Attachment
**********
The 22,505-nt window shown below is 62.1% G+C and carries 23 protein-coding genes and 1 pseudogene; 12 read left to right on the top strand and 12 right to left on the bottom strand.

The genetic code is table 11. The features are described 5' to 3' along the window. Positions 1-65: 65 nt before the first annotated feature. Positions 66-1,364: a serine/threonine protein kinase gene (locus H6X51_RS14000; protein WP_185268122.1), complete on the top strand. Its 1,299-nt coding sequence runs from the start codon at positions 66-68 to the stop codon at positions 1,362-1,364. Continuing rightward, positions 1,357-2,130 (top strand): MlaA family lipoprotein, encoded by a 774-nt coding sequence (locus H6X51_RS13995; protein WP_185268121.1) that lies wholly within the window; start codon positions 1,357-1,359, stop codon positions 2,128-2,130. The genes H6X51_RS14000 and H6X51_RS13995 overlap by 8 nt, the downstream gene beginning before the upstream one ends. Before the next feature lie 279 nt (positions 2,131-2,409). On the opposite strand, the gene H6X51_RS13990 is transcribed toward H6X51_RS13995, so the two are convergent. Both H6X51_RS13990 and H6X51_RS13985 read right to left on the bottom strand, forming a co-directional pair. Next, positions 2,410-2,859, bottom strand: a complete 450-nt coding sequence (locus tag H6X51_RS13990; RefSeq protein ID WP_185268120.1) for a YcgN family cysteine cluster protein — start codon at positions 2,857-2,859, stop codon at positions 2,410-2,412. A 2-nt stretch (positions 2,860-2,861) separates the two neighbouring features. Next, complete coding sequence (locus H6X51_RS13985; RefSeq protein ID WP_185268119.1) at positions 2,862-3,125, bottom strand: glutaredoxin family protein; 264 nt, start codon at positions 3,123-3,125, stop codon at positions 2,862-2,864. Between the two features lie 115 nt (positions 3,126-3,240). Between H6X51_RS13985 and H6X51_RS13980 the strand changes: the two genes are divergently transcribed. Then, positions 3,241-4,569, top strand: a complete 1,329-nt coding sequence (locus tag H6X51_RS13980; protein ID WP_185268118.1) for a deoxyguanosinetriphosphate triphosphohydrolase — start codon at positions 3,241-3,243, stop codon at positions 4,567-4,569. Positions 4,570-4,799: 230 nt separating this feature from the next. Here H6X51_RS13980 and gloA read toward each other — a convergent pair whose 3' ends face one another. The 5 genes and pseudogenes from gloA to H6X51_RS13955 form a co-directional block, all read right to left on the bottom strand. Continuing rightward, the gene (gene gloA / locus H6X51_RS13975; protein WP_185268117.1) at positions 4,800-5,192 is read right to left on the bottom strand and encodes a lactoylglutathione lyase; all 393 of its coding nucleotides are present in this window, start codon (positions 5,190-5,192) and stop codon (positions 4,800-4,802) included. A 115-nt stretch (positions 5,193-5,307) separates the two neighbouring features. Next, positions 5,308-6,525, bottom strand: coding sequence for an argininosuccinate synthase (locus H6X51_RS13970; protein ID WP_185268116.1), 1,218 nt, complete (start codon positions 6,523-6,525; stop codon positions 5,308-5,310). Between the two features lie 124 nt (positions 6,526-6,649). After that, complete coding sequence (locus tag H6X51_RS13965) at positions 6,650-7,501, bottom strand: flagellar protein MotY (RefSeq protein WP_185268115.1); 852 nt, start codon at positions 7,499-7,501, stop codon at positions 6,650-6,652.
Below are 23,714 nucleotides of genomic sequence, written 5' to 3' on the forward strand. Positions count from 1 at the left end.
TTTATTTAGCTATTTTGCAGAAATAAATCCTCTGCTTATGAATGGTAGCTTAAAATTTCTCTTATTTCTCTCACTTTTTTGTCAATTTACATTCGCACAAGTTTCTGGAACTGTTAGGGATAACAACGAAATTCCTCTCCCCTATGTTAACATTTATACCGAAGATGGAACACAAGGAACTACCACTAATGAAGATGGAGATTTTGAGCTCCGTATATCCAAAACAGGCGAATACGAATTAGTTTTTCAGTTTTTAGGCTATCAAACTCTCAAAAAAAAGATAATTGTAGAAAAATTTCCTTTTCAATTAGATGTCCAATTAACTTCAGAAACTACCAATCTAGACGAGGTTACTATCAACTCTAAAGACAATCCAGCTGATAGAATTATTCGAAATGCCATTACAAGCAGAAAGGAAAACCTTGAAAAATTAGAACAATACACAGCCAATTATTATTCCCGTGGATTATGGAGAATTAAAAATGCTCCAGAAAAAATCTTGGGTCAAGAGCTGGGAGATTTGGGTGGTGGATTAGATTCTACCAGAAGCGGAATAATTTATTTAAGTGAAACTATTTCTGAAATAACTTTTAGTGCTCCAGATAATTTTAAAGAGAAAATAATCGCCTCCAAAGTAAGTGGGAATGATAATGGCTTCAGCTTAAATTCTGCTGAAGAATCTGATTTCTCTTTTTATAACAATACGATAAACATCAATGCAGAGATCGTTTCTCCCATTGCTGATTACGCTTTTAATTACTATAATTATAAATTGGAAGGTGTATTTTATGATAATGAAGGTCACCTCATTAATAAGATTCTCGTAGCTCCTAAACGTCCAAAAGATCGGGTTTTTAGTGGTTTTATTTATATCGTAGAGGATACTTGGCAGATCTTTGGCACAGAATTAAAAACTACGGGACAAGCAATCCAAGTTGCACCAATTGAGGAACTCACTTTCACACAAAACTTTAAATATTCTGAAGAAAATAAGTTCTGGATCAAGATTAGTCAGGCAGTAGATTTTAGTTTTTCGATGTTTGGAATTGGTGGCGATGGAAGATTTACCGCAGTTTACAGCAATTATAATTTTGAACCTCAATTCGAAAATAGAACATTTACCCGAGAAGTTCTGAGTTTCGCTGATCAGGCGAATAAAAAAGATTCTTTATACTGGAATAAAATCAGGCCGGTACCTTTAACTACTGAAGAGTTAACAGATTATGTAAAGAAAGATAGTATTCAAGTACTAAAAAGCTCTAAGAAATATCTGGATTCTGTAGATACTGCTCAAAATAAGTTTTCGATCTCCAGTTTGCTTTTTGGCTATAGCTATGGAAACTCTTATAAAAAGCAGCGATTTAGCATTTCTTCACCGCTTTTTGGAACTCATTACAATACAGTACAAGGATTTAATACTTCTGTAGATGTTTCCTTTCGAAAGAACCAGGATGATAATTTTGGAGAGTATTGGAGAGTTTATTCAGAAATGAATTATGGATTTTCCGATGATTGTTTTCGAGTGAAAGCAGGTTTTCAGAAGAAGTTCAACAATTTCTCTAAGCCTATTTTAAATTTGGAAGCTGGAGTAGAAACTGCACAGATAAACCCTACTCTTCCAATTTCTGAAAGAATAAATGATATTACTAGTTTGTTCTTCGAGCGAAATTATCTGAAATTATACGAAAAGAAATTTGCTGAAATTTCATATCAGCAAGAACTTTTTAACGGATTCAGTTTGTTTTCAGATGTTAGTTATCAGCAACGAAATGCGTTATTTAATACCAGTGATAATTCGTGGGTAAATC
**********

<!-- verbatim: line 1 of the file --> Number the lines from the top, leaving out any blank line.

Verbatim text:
The 22,505-nt window shown below is 62.1% G+C and carries 23 protein-coding genes and 1 pseudogene; 12 read left to right on the top strand and 12 right to left on the bottom strand.